Roles and Relationships as your Sources of Ikigai

What matters most to you – or, to rephrase the question slightly, who matters most to you? 

While our work, hobbies, goals and personal dreams can be life-affirming sources of ikigai, it may be the people in your life who matter most to you – family, friends, colleagues, mentors – that are your strongest source of ikigai. As a result, it is these relationships that may cause you to experience ikigai-kan most intensely.

‘Young people often say that they have nothing to live for. But that is natural. Isolated people have no reason to live. What makes life worth living is human relationships. Human beings were not created to live alone. Buried in the mire of human relationships, the warmth of human skin gives us a reason to live.’ - Tatsuzō Ishikawa

Written well before the age of social media, author Tatsuzō Ishikawa’s 1971 quote couldn’t be more relevant for today. People tend to think that they are complete with their ‘self,’ but they are complete only when they are in relationships with other people. He believed that indirect relationships that we seek to pursue in isolation cannot fulfil us; ikigai can only come from something much more personal. 


Relationships and connections with others can make you feel that life is worth living by generating feelings of intimacy – not necessarily physical intimacy (though that is possible), but other types such as emotional, intellectual, experiential, creative, and spiritual.

These can lead to intense feelings of ikigai-kan because they make you feel alive, cause you to lose yourselves in a moment of connection, and provide you with life satisfaction, a sense of purpose, and a desire to keep making the most of life.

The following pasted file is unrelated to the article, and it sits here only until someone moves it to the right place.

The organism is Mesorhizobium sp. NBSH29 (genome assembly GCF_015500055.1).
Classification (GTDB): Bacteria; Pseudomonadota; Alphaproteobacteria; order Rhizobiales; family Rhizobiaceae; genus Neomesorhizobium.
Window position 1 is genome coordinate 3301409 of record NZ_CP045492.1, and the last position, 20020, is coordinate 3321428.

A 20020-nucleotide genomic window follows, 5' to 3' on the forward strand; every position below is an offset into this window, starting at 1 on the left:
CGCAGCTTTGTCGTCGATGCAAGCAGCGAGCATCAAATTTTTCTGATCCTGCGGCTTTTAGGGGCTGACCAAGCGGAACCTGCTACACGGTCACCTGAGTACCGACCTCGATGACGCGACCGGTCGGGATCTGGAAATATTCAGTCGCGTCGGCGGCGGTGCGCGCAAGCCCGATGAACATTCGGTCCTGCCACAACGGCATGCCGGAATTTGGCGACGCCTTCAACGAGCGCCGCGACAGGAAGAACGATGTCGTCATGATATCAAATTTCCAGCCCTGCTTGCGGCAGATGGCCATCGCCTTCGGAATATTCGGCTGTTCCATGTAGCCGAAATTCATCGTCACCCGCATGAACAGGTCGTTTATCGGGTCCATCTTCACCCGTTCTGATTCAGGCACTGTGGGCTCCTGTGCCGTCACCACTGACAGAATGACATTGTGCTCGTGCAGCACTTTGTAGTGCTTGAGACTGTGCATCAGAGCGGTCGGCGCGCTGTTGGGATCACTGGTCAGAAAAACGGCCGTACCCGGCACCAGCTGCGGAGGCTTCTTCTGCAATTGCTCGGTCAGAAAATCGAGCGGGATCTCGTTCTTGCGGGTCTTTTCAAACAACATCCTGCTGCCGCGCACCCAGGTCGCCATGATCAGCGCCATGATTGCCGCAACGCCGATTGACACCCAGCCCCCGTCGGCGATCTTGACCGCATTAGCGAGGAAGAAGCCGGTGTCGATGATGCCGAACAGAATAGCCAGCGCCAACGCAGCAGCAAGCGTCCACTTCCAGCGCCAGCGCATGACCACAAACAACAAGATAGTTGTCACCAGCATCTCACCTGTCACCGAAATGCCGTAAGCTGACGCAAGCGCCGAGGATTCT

With our relationships come our roles, the parts we play as members of various social groups. Our roles are the hats we consciously or unconsciously put on to adapt our behaviours to meet the expectations and needs of others.


Our roles give us the opportunity to express our values, feel a sense of purpose, and improve ourselves. Everyone is part of multiple social groups, and in each of those contexts we may have a distinct, unique role. It is vital to identify and enact these roles because they keep us connected to other people and underpin our sense of worth and sense of self.

Are You Looking For Ikigai?

According to venture capitalist Yohei Nakajima, the secret trick to finding your ikigai is to find your role within a community, your community.

In order to find your ikigai, you must identify your role within your community. This means to find and actively pursue what you enjoy providing for your community. This is why finding your ikigai can be considered both the most honourable and rewarding thing you can do.

I agree with Nakajima’s perspective. When we have roles in which we actively pursue what we enjoy providing for others, it is the most honourable and rewarding thing we can do. This allows us to manifest the truest version of ourselves and feel a strong sense of fulfilment. We experience ikigai-kan at an intimate level as we understand our significance.


When we have various roles that we pursue and enjoy we experience rolefulness -  a continuous sense of role satisfaction.

Rolefulness involves redefining your roles and embracing new ones. There are two aspects to it -, “social rolefulness” and “internal rolefulness.”

Social rolefulness is a sense of role satisfaction based on social experiences and relationships you have with others, while internal rolefulness is the internalised feeling of role satisfaction. This internalised feeling becomes/is the foundation of your individuality and our confidence.

This is why your roles and relationships can be sources of ikigai.